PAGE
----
As Portugal’s election campaign heats up, Economy Minister Antonio Pires de Lima isn’t aiming his shots at foes like the Socialists, the main opposition party that leads the ruling coalition in polls ahead of the Oct. 4 vote.
Instead, he’s confident the latest batch of economic indicators will ultimately convince most Portuguese to vote for those who steered the country away from bankruptcy and back to growth.
“I don’t think the Portuguese will vote according to promises or wish lists,” Pires de Lima said in an interview at the Economy Ministry in Lisbon on Friday. “This government has proven it put the country on the right track and in the end there will be some recognition by the Portuguese people of that fact.”
More than a year after Portugal completed an emergency aid program that led to an increase in taxes, record joblessness and a three-year recession, the economy is growing again, unemployment is falling and the government is selling debt on the market. On Friday, it announced gross domestic product expanded 0.4 percent in the three months through June for a fifth consecutive quarter of growth.
Lima’s CDS party joined Prime Minister Pedro Passos Coelho’s Social Democratic Party in a coalition after the June 2011 elections, replacing a Socialist minority administration that had requested the nation’s bailout two months earlier.
His government has held the Socialists accountable for driving Portugal to the brink of bankruptcy to underscore the dangers of electing them again. By early 2012, 10-year government bond yields had reached almost 18 percent. They’re now about 2.4 percent, close to a record low.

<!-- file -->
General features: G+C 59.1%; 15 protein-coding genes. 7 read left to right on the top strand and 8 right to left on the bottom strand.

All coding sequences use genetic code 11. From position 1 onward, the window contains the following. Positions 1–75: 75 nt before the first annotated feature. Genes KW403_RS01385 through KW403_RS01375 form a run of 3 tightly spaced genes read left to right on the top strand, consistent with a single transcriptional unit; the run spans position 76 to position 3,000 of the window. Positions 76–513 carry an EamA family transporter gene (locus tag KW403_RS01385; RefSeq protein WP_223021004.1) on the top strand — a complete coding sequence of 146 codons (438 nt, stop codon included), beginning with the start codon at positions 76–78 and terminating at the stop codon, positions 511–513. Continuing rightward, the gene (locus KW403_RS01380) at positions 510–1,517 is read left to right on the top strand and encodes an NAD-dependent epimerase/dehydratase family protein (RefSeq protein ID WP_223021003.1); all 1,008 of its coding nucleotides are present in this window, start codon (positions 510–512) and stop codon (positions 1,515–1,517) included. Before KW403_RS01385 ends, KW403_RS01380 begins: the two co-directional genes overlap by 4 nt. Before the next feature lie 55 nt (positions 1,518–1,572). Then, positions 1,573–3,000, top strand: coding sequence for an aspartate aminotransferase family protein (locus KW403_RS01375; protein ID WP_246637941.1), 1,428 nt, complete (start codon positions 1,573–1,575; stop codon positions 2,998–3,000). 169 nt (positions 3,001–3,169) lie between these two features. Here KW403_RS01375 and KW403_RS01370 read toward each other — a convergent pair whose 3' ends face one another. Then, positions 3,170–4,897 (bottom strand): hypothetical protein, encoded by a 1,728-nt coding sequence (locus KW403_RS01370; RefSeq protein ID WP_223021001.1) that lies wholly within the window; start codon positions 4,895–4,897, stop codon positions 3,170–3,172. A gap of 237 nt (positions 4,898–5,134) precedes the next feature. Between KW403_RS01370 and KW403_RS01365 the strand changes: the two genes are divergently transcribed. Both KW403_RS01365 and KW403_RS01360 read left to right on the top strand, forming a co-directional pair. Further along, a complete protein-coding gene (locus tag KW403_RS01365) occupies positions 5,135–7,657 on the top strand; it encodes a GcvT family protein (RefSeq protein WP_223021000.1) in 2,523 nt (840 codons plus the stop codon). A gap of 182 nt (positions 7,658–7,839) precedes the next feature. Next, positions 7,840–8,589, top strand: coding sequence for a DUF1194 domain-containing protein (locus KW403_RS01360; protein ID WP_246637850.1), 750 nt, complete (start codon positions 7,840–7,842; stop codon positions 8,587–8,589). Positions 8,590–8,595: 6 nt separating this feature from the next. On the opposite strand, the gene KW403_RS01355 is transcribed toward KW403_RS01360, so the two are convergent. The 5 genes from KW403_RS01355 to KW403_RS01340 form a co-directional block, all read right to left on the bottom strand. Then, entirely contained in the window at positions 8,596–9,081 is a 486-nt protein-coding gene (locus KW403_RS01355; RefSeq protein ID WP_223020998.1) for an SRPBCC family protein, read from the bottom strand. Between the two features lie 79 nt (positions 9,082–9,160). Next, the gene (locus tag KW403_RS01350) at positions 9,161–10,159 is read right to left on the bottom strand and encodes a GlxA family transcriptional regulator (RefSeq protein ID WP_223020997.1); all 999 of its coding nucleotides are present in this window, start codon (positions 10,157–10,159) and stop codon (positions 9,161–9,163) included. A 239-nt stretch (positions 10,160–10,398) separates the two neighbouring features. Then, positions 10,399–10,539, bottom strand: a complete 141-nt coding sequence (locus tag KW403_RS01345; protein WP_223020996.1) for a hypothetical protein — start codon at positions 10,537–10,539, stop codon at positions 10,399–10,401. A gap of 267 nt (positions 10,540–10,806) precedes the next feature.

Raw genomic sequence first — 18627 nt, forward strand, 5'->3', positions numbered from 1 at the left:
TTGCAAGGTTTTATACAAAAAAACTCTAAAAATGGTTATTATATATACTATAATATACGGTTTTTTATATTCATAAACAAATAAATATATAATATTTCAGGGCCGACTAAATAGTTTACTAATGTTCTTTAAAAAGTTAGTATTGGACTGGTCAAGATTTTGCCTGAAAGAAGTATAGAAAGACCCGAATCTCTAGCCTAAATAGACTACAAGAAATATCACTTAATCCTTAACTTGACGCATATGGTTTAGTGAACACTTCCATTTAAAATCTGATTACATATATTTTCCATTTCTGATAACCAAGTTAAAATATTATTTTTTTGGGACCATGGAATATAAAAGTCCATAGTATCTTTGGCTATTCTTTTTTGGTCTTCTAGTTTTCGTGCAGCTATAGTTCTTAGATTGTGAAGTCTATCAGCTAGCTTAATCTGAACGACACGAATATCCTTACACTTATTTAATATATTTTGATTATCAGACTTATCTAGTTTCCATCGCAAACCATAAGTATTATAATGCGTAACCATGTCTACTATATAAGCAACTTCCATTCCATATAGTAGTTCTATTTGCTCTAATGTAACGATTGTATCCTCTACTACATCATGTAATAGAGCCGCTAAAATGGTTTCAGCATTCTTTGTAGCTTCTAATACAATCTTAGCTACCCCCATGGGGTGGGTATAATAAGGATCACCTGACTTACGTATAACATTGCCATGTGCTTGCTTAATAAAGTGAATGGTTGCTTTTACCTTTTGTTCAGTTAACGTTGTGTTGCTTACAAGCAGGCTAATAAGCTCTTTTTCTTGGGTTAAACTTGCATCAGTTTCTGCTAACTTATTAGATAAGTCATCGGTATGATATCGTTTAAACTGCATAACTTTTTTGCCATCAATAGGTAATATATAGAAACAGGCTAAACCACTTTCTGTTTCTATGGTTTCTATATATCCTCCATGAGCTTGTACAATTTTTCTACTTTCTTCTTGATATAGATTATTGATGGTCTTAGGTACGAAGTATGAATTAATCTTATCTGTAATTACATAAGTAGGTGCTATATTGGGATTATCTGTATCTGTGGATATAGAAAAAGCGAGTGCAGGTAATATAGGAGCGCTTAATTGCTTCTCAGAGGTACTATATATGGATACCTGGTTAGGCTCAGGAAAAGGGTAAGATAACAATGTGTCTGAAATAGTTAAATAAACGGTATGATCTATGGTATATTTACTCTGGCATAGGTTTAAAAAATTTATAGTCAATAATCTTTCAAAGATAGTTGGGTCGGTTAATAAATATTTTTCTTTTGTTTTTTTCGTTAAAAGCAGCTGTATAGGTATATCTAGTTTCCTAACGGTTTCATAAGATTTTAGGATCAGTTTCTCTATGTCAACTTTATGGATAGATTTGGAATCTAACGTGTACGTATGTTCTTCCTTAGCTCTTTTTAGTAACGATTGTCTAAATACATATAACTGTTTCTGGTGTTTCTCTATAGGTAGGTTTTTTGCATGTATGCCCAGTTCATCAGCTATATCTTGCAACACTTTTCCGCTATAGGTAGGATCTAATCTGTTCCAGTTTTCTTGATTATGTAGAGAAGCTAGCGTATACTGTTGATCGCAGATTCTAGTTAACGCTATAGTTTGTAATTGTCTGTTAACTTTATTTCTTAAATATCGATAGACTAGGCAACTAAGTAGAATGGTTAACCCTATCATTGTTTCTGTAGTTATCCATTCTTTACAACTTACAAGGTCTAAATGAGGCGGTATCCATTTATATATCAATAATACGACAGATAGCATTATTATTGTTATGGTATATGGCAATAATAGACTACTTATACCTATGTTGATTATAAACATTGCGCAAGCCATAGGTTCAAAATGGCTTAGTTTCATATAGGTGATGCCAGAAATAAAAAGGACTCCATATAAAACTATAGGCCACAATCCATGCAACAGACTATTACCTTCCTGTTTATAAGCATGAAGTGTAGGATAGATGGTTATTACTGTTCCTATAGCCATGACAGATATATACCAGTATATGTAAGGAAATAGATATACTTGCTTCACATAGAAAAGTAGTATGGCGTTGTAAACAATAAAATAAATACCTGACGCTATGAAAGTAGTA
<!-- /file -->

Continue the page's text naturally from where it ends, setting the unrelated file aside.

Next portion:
When Portugal requested a bailout, “we were really waiting for the worst,” said Lima. “Now the feeling is completely different and the economy is growing, employment is recovering and the general feeling in Portuguese society is one of hope, and I think that might help in the result of the next election.”
Lima, 53, said he wouldn’t be surprised if growth this year is more than the government forecast of 1.6 percent. Portugal’s economy expanded 0.9 percent in 2014 following three years of contraction, according to the Bank of Portugal. The jobless rate fell to 11.9 percent in the second quarter, the lowest since 2010.
While there are no anti-austerity parties like Podemos in Spain or Greece’s Syriza gaining in the polls, Portugal faces the prospect that neither the government coalition nor the Socialists will win the election outright. That could lead to a minority administration and the possibility of fresh elections.
The Socialists had 36.3 percent of the vote against 34.8 percent for the coalition in a survey of voters’ intentions published by Expresso newspaper on Aug. 7, a narrower margin than in July.
“The lack of a majority will be clearly a cause of instability in the country,” Lima said. “So I think it’s quite desirable that as a result of the next election we will have a stable solution.”
As for Lima’s plans for the future, he replied: “I have no idea.”
“I do not intend to become a professional politician and I feel that my mission after this mandate was really achieved in terms of my contribution to this government.”